Huskers help communities build virtual reality projects

· 4 min read

Huskers help communities build virtual reality projects
Project uses low-cost, accessible ways to recreate historical sites

Webster House VR reconstruction
This virtual reality reconstruction of the CJ Webster house from Sulphur Springs as it existed in the late 1800s was done by a team of University of Nebraska-Lincoln researchers, who have shared their methodology online and in a recently published article.

Virtual reality is a popular and burgeoning tool to bring awareness of and accessibility to historical sites. Large, multi-institutional projects have brought ancient Mayan cities, the Pyramids and even shipwrecks back into view.

It may seem far-fetched and out of reach for smaller, more localized heritage sites to use these tools, but a group of Husker researchers laid some of the groundwork to help communities bring history back to life.

The team — comprised of Matt Douglass, Jeremy Brunette and Zach Day — used archaeological data from Sulphur, Oklahoma, and Cheyenne County, Nebraska, and utilized geographic information systems and open source video game software to build virtual reconstructions of a deserted town and the Battle of Mud Springs.

The methodology and video tutorials showing how the team put the recreations together are now housed on the University of Nebraska-Lincoln’s Center for Great Plains Studies website, and freely available to all. The work was also published in Advances of Archaeological Practice.

“We wanted to address this dilemma of increasing public access,” said Matt Douglass, assistant professor of practice. “There are all these big virtual reality projects — the Pyramids, Colonial Williamsburg — but there are also a lot of heritage sites all around us that are not available to the public.”

Douglass and former graduate students Brunette and Day developed the methodology with an eye on keeping it low-cost and accessible.

“Theoretically, as long as people have a basic knowledge of GIS software, it’s relatively easy,” said Day, who served as technical lead on the project and graduated in May 2016 with his master’s degree. “That was the goal. You need very little technical knowledge. It doesn't require code.”

The idea was planted when Brunette chose the Sulphur, Oklahoma, project for his master’s thesis as part of a project sponsored by the Great Plains Cooperative Ecosystems Studies Unit. He was tasked by the National Park Service to locate, document and map buildings that had once existed as the town of Sulphur Springs in the late 1800s. The town had to be moved twice because the land belonged to the Chickasaw, and eventually became a national park.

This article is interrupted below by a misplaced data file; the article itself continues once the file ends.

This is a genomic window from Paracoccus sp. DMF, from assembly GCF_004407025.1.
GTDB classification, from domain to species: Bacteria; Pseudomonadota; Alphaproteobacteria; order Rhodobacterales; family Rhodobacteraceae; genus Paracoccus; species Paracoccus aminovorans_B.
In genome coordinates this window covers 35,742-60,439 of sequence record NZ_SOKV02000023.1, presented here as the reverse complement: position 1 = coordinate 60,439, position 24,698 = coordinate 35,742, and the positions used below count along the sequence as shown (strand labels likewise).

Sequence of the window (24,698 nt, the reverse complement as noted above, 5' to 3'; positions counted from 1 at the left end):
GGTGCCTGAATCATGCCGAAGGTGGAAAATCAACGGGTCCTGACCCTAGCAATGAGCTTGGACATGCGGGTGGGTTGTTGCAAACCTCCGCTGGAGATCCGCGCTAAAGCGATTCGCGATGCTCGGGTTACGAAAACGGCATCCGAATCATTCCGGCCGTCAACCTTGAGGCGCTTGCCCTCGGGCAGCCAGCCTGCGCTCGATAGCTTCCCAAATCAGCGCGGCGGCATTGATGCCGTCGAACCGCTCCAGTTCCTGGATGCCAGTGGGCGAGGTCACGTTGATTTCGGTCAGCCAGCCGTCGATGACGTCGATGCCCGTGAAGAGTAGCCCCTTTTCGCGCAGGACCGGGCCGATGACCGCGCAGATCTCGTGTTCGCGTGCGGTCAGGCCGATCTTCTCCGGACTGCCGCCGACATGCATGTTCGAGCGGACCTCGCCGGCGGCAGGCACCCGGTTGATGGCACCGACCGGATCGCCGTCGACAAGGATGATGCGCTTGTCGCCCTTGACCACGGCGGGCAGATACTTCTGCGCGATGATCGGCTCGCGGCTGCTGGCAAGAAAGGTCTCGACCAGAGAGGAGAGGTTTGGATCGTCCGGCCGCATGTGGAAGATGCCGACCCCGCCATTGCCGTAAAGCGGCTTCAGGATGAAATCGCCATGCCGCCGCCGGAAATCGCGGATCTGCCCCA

Brunette was doing the archaeological work for the National Park Service, but members of the community very much wanted the research made publicly available.

“The people who still lived in the town were very interested in their history,” said Brunette, who earned his master’s degree in 2015. “We had all these great data, but we couldn’t share them because we have archaeological sensitivities. We were worried about artifact collectors in the park. We wanted to figure out how we could safely share these data.”

Douglass said the team didn’t have previous experience in the area of virtual reality when they started talking about doing reconstructions, but were able to train themselves by piecing together parts from online tutorials offered by GIS, video game production, and software enthusiasts.

"We started with a very basic idea of what we wanted to accomplish and through the work of creative students and help from online communities of practice, we were able to solve problems that took us from this basic concept to a fully immersible reconstruction using freely available video game software," Douglass said. "That experience of collaborative learning and really 'tinkering' made us think about documenting a workflow that others could use for these smaller, ephemeral sites.

"We thought, ‘if we can do it, other people might be able to do it’ and if it is freely available and the technology is open source, let everyone have access to our approach.”

For the reconstruction of Sulphur Springs, Douglass had undergraduates help design the houses in SketchUp, which demonstrated the workflow could be incorporated into curriculum as well.

The team relied on archaeological data and some old photographs to build the reconstructions in open source software.

After the success of the Sulphur project, the team worked with Peter Bleed, emeritus professor in anthropology, to do a recreation of the Battle of Mud Springs and test the workflow on a different kind of archaeological project. The recreation was successful, and it illustrated how virtual reality can aid archaeologists and anthropologists.

“These virtual reconstructions are a great tool for the public, but it also allowed us to think about some things that we just wouldn’t have before. It adds new depth to the questions we can ask and we can come up with hypotheses,” Douglass said.

Douglass is pursuing additional funding to reproduce the tutorials and add additional information and to develop learning modules that could be used in middle and secondary school settings.